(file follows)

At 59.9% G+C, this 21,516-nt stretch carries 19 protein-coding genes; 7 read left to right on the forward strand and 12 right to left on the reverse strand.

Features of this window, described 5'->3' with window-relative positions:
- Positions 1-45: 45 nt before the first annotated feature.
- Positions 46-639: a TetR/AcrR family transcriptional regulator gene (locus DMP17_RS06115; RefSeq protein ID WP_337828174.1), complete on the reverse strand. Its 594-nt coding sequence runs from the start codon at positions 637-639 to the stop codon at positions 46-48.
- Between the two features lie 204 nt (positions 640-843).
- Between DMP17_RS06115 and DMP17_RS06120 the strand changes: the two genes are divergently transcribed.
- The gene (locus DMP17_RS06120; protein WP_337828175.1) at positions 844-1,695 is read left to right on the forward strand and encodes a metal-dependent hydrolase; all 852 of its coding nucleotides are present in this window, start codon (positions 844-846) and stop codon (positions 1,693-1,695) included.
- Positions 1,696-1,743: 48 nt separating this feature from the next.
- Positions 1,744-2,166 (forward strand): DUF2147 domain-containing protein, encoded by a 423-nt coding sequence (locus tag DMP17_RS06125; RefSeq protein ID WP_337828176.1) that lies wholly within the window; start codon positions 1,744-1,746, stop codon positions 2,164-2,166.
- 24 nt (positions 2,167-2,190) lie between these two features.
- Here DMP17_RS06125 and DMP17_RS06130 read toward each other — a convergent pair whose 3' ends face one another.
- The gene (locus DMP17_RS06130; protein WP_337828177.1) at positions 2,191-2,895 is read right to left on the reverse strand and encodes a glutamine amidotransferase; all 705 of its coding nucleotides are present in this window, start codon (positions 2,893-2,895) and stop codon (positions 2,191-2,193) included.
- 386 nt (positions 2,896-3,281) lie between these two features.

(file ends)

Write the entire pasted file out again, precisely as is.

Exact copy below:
At 59.9% G+C, this 21,516-nt stretch carries 19 protein-coding genes; 7 read left to right on the forward strand and 12 right to left on the reverse strand.

Features of this window, described 5'->3' with window-relative positions:
- Positions 1-45: 45 nt before the first annotated feature.
- Positions 46-639: a TetR/AcrR family transcriptional regulator gene (locus DMP17_RS06115; RefSeq protein ID WP_337828174.1), complete on the reverse strand. Its 594-nt coding sequence runs from the start codon at positions 637-639 to the stop codon at positions 46-48.
- Between the two features lie 204 nt (positions 640-843).
- Between DMP17_RS06115 and DMP17_RS06120 the strand changes: the two genes are divergently transcribed.
- The gene (locus DMP17_RS06120; protein WP_337828175.1) at positions 844-1,695 is read left to right on the forward strand and encodes a metal-dependent hydrolase; all 852 of its coding nucleotides are present in this window, start codon (positions 844-846) and stop codon (positions 1,693-1,695) included.
- Positions 1,696-1,743: 48 nt separating this feature from the next.
- Positions 1,744-2,166 (forward strand): DUF2147 domain-containing protein, encoded by a 423-nt coding sequence (locus tag DMP17_RS06125; RefSeq protein ID WP_337828176.1) that lies wholly within the window; start codon positions 1,744-1,746, stop codon positions 2,164-2,166.
- 24 nt (positions 2,167-2,190) lie between these two features.
- Here DMP17_RS06125 and DMP17_RS06130 read toward each other — a convergent pair whose 3' ends face one another.
- The gene (locus DMP17_RS06130; protein WP_337828177.1) at positions 2,191-2,895 is read right to left on the reverse strand and encodes a glutamine amidotransferase; all 705 of its coding nucleotides are present in this window, start codon (positions 2,893-2,895) and stop codon (positions 2,191-2,193) included.
- 386 nt (positions 2,896-3,281) lie between these two features.